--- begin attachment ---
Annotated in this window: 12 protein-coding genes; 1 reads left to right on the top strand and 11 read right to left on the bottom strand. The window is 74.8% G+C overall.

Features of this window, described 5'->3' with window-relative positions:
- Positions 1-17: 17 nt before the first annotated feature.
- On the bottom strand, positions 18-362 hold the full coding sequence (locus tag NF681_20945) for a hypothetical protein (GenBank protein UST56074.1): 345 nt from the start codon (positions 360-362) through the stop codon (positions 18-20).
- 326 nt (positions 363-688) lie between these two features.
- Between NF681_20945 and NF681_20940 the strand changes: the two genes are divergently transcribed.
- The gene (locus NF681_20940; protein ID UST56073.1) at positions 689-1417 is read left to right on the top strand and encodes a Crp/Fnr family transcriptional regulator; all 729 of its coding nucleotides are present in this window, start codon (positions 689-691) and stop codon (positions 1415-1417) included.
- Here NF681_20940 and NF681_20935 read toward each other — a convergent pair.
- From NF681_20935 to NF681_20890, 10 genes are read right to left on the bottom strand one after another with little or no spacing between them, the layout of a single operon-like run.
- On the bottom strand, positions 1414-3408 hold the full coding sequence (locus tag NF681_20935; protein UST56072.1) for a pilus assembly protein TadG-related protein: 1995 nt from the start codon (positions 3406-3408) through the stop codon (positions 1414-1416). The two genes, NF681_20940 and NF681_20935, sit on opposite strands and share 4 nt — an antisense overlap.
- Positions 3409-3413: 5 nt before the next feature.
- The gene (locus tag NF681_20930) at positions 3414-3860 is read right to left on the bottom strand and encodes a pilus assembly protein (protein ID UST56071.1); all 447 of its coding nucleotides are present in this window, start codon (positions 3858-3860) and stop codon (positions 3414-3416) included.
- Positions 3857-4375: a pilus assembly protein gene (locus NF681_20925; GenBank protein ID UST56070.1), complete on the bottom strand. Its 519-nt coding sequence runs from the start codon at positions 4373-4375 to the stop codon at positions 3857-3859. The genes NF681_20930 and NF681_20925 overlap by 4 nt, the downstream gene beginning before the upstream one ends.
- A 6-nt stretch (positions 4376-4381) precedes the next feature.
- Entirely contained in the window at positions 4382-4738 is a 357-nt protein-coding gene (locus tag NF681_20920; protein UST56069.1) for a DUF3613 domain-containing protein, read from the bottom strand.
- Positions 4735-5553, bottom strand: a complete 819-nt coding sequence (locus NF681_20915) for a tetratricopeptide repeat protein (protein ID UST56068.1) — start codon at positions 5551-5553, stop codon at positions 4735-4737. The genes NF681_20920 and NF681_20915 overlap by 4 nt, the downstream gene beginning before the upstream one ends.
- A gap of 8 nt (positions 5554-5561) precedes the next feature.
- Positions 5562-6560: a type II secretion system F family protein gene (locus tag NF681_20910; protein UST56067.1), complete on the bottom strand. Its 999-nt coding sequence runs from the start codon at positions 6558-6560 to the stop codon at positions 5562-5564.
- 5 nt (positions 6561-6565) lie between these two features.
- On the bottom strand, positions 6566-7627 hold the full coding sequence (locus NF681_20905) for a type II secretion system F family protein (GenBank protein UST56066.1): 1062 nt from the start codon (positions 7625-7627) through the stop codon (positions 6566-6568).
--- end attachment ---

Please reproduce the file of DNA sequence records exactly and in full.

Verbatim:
Annotated in this window: 12 protein-coding genes; 1 reads left to right on the top strand and 11 read right to left on the bottom strand. The window is 74.8% G+C overall.

Features of this window, described 5'->3' with window-relative positions:
- Positions 1-17: 17 nt before the first annotated feature.
- On the bottom strand, positions 18-362 hold the full coding sequence (locus tag NF681_20945) for a hypothetical protein (GenBank protein UST56074.1): 345 nt from the start codon (positions 360-362) through the stop codon (positions 18-20).
- 326 nt (positions 363-688) lie between these two features.
- Between NF681_20945 and NF681_20940 the strand changes: the two genes are divergently transcribed.
- The gene (locus NF681_20940; protein ID UST56073.1) at positions 689-1417 is read left to right on the top strand and encodes a Crp/Fnr family transcriptional regulator; all 729 of its coding nucleotides are present in this window, start codon (positions 689-691) and stop codon (positions 1415-1417) included.
- Here NF681_20940 and NF681_20935 read toward each other — a convergent pair.
- From NF681_20935 to NF681_20890, 10 genes are read right to left on the bottom strand one after another with little or no spacing between them, the layout of a single operon-like run.
- On the bottom strand, positions 1414-3408 hold the full coding sequence (locus tag NF681_20935; protein UST56072.1) for a pilus assembly protein TadG-related protein: 1995 nt from the start codon (positions 3406-3408) through the stop codon (positions 1414-1416). The two genes, NF681_20940 and NF681_20935, sit on opposite strands and share 4 nt — an antisense overlap.
- Positions 3409-3413: 5 nt before the next feature.
- The gene (locus tag NF681_20930) at positions 3414-3860 is read right to left on the bottom strand and encodes a pilus assembly protein (protein ID UST56071.1); all 447 of its coding nucleotides are present in this window, start codon (positions 3858-3860) and stop codon (positions 3414-3416) included.
- Positions 3857-4375: a pilus assembly protein gene (locus NF681_20925; GenBank protein ID UST56070.1), complete on the bottom strand. Its 519-nt coding sequence runs from the start codon at positions 4373-4375 to the stop codon at positions 3857-3859. The genes NF681_20930 and NF681_20925 overlap by 4 nt, the downstream gene beginning before the upstream one ends.
- A 6-nt stretch (positions 4376-4381) precedes the next feature.
- Entirely contained in the window at positions 4382-4738 is a 357-nt protein-coding gene (locus tag NF681_20920; protein UST56069.1) for a DUF3613 domain-containing protein, read from the bottom strand.
- Positions 4735-5553, bottom strand: a complete 819-nt coding sequence (locus NF681_20915) for a tetratricopeptide repeat protein (protein ID UST56068.1) — start codon at positions 5551-5553, stop codon at positions 4735-4737. The genes NF681_20920 and NF681_20915 overlap by 4 nt, the downstream gene beginning before the upstream one ends.
- A gap of 8 nt (positions 5554-5561) precedes the next feature.
- Positions 5562-6560: a type II secretion system F family protein gene (locus tag NF681_20910; protein UST56067.1), complete on the bottom strand. Its 999-nt coding sequence runs from the start codon at positions 6558-6560 to the stop codon at positions 5562-5564.
- 5 nt (positions 6561-6565) lie between these two features.
- On the bottom strand, positions 6566-7627 hold the full coding sequence (locus NF681_20905) for a type II secretion system F family protein (GenBank protein UST56066.1): 1062 nt from the start codon (positions 7625-7627) through the stop codon (positions 6566-6568).